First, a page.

Knowing you have an event on the horizon is usually good enough motivation to get you out the door. Nobody ever achieved a goal without first doing their homework and the same can be said for events or rides you want to do in the upcoming months.
It doesn’t have to be an epic goal or round the world bike ride. Smaller and achievable goals help you feel a regular sense of accomplishment. Riding a new trail without stopping, exploring somewhere new by bike or cycling up a climb you’ve never done before are all great ideas.
If you do fancy your chances at achieving something a little more lofty, you could try setting yourself a goal to ride a certain number of kilometres in a year, cleaning up on your local Strava KOMs/QOMs or even winning a race.
6. Try another cycling discipline
If you tend to ride road bikes in the summer, you might want to try something a little different when the conditions become less than ideal.
Cyclocross consists of short, fast and fun races between October and February and will help you stay fit over the winter. You’ll see riders like Mathieu van der Poel leaving his Aeroad to one side and instead jumping on his Inflite - literally! Look up your local cyclocross league and get involved - there are races for every category and age group and it’s a fun day out.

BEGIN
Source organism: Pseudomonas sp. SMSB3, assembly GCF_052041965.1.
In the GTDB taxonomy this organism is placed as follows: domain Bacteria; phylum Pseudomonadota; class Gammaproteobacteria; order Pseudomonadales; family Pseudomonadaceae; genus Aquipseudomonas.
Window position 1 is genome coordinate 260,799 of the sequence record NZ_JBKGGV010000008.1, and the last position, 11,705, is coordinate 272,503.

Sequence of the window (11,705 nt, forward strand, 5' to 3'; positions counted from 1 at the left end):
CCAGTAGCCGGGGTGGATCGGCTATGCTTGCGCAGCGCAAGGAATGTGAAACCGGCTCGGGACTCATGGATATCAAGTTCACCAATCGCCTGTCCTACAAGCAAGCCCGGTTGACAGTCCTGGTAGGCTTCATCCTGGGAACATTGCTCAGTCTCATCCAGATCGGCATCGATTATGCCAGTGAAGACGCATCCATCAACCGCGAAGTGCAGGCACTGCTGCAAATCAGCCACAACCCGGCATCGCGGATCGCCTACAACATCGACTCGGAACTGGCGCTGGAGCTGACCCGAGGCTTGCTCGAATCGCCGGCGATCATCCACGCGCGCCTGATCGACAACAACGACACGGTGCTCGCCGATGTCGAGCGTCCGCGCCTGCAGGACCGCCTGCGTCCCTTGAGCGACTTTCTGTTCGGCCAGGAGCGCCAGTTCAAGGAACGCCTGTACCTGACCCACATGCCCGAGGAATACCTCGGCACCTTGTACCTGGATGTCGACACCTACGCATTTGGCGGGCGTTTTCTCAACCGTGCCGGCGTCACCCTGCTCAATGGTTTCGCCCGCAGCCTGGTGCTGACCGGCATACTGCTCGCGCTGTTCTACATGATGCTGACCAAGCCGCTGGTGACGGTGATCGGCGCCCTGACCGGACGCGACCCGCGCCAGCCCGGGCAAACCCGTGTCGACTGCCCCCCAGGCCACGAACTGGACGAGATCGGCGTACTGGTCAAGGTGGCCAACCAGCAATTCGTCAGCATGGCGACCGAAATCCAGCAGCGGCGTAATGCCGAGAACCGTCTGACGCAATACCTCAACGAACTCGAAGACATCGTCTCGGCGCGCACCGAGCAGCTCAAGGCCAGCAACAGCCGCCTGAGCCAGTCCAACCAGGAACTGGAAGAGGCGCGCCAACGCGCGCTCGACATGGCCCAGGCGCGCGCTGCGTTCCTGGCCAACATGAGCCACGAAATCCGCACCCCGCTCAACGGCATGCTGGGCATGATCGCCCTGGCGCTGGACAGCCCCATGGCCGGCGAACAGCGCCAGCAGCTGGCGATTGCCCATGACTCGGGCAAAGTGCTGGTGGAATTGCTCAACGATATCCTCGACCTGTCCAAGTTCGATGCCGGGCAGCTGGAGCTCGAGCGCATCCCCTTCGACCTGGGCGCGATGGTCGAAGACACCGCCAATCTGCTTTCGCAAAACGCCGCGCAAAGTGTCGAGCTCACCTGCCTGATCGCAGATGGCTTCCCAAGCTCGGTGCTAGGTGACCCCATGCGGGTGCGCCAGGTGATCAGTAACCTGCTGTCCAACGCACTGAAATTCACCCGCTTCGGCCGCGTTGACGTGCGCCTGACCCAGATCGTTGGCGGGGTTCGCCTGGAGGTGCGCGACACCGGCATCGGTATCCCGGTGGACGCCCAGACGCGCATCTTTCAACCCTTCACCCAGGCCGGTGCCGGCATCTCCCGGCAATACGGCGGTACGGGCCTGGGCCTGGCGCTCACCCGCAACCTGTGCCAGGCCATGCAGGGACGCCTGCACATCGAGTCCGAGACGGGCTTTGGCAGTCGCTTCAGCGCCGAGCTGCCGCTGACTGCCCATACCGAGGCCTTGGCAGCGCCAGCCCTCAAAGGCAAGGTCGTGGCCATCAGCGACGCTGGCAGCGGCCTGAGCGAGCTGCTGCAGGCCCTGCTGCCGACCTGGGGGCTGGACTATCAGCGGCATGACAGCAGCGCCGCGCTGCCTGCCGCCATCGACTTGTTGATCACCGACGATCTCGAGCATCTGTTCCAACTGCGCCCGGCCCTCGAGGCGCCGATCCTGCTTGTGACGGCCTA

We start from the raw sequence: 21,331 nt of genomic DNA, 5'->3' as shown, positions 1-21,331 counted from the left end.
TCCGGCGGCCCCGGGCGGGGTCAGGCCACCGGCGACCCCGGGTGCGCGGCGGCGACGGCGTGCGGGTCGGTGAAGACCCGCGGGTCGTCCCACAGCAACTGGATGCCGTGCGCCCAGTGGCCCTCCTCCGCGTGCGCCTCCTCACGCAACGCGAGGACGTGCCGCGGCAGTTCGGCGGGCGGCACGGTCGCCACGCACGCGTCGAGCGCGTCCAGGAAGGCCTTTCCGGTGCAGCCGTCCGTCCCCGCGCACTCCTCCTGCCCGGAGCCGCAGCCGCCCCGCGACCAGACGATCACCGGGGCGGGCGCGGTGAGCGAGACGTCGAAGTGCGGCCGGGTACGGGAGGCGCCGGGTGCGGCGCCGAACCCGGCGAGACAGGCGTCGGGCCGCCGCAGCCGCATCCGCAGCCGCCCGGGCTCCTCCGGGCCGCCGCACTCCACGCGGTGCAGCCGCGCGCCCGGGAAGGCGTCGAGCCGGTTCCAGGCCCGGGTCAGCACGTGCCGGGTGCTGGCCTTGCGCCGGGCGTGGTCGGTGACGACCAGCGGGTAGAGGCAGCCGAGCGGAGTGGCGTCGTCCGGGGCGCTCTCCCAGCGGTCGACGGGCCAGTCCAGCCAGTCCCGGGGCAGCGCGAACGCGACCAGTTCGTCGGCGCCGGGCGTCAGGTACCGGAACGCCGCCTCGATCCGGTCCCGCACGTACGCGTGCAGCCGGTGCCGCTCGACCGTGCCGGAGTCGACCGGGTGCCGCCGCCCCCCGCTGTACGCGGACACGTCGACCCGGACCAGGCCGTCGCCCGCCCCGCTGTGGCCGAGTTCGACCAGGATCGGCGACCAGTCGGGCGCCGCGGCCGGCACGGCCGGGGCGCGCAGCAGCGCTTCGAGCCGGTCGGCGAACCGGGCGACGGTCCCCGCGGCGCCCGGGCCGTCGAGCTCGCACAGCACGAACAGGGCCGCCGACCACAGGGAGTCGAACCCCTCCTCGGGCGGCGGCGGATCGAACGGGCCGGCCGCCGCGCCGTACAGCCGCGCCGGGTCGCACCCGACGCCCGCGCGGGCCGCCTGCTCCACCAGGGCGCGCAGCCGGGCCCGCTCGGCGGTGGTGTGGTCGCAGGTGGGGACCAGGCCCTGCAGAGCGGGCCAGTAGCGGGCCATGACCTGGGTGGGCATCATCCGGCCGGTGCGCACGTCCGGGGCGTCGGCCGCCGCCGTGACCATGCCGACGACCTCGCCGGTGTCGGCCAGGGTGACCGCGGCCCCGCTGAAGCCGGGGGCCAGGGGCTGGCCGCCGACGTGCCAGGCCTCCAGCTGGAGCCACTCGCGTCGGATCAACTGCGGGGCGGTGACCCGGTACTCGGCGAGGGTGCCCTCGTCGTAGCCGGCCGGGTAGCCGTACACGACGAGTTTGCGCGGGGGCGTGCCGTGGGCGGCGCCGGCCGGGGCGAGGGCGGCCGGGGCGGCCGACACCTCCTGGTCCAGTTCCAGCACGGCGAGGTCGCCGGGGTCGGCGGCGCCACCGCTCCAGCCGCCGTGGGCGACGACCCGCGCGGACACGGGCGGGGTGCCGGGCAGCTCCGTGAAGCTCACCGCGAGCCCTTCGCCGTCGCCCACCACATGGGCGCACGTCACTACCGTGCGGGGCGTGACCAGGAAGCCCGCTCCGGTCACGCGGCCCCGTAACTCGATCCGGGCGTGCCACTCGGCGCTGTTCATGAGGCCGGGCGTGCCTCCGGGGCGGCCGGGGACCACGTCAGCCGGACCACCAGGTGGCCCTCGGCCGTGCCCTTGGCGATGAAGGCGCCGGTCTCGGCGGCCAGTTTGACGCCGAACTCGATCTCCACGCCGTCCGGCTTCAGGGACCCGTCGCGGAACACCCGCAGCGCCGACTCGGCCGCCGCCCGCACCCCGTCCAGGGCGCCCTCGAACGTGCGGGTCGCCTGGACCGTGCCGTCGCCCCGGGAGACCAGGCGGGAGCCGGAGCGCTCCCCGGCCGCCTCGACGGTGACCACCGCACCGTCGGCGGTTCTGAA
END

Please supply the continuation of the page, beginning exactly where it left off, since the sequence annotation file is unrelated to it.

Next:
Mountain biking is also popular in winter because it doesn’t take you long to get a good workout during the shorter and often wetter days. When you ride a mountain bike, the chances are you’re also away from traffic and you’re in the company of good people. Head out to your favourite bike park or trail centre with your friends for the day.
Track cycling is another discipline of cycling that is popular during the winter. Most velodromes offer taster sessions and coaching at every level. Track racing leagues also run through the winter if you want to test your skill on the boards.
7. Add new training techniques
Variety is the spice of life and you can build your fitness with more than just a bike. Adding strength and conditioning sessions to your training will help fix muscle imbalances and your susceptibility to injury.
It’s also a chance to try something you’ve never done before, which is as exciting as it is a steep learning curve. A change is as good as a rest, as they say.
8. Find a cycling buddy
Riding with someone else is always good for motivation. If you know someone else is waiting for you at a meeting point, you’ll be more inclined to get up and get out.
Whether you’re commuting or trying to get out at the weekend, a cycling buddy can help switch your mindset and help you actually look forward to getting out in the cold weather.
Use winter wisely
There’s no point stressing yourself out over a few weeks of low motivation. We’re human and we all need a break. Trust in the process whether that’s a training plan with a few low volume weeks or simply enjoying other things in life before you jump back in the saddle.